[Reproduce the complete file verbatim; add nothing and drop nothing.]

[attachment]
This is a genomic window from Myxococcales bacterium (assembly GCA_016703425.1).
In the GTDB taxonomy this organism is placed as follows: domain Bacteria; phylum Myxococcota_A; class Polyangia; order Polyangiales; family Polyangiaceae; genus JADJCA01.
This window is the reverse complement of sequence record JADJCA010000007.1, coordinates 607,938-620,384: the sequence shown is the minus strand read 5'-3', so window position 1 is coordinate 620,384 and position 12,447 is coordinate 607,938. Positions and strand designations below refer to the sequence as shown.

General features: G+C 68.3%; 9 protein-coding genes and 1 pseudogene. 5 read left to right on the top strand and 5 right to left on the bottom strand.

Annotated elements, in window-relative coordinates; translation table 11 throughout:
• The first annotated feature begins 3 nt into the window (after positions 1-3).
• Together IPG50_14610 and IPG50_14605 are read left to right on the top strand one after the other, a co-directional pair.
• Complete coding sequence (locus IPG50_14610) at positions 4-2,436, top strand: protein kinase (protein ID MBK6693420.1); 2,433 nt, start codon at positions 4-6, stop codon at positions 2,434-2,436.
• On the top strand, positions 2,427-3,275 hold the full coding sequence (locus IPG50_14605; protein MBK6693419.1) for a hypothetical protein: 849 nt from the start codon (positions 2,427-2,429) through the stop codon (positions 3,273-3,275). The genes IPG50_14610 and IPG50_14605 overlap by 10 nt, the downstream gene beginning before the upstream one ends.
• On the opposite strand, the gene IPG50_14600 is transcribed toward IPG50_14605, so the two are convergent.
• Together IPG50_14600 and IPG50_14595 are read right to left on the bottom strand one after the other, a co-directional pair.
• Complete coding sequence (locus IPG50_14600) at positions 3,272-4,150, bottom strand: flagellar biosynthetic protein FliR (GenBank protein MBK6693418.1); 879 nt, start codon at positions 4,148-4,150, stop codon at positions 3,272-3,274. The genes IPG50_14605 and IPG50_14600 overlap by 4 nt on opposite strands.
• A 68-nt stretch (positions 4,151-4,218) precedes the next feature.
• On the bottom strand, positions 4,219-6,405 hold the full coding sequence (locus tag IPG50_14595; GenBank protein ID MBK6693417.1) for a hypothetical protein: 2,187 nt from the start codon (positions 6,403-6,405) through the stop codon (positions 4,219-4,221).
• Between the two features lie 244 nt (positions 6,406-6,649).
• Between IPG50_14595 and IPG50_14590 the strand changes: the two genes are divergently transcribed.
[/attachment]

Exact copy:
This is a genomic window from Myxococcales bacterium (assembly GCA_016703425.1).
In the GTDB taxonomy this organism is placed as follows: domain Bacteria; phylum Myxococcota_A; class Polyangia; order Polyangiales; family Polyangiaceae; genus JADJCA01.
This window is the reverse complement of sequence record JADJCA010000007.1, coordinates 607,938-620,384: the sequence shown is the minus strand read 5'-3', so window position 1 is coordinate 620,384 and position 12,447 is coordinate 607,938. Positions and strand designations below refer to the sequence as shown.

General features: G+C 68.3%; 9 protein-coding genes and 1 pseudogene. 5 read left to right on the top strand and 5 right to left on the bottom strand.

Annotated elements, in window-relative coordinates; translation table 11 throughout:
• The first annotated feature begins 3 nt into the window (after positions 1-3).
• Together IPG50_14610 and IPG50_14605 are read left to right on the top strand one after the other, a co-directional pair.
• Complete coding sequence (locus IPG50_14610) at positions 4-2,436, top strand: protein kinase (protein ID MBK6693420.1); 2,433 nt, start codon at positions 4-6, stop codon at positions 2,434-2,436.
• On the top strand, positions 2,427-3,275 hold the full coding sequence (locus IPG50_14605; protein MBK6693419.1) for a hypothetical protein: 849 nt from the start codon (positions 2,427-2,429) through the stop codon (positions 3,273-3,275). The genes IPG50_14610 and IPG50_14605 overlap by 10 nt, the downstream gene beginning before the upstream one ends.
• On the opposite strand, the gene IPG50_14600 is transcribed toward IPG50_14605, so the two are convergent.
• Together IPG50_14600 and IPG50_14595 are read right to left on the bottom strand one after the other, a co-directional pair.
• Complete coding sequence (locus IPG50_14600) at positions 3,272-4,150, bottom strand: flagellar biosynthetic protein FliR (GenBank protein MBK6693418.1); 879 nt, start codon at positions 4,148-4,150, stop codon at positions 3,272-3,274. The genes IPG50_14605 and IPG50_14600 overlap by 4 nt on opposite strands.
• A 68-nt stretch (positions 4,151-4,218) precedes the next feature.
• On the bottom strand, positions 4,219-6,405 hold the full coding sequence (locus tag IPG50_14595; GenBank protein ID MBK6693417.1) for a hypothetical protein: 2,187 nt from the start codon (positions 6,403-6,405) through the stop codon (positions 4,219-4,221).
• Between the two features lie 244 nt (positions 6,406-6,649).
• Between IPG50_14595 and IPG50_14590 the strand changes: the two genes are divergently transcribed.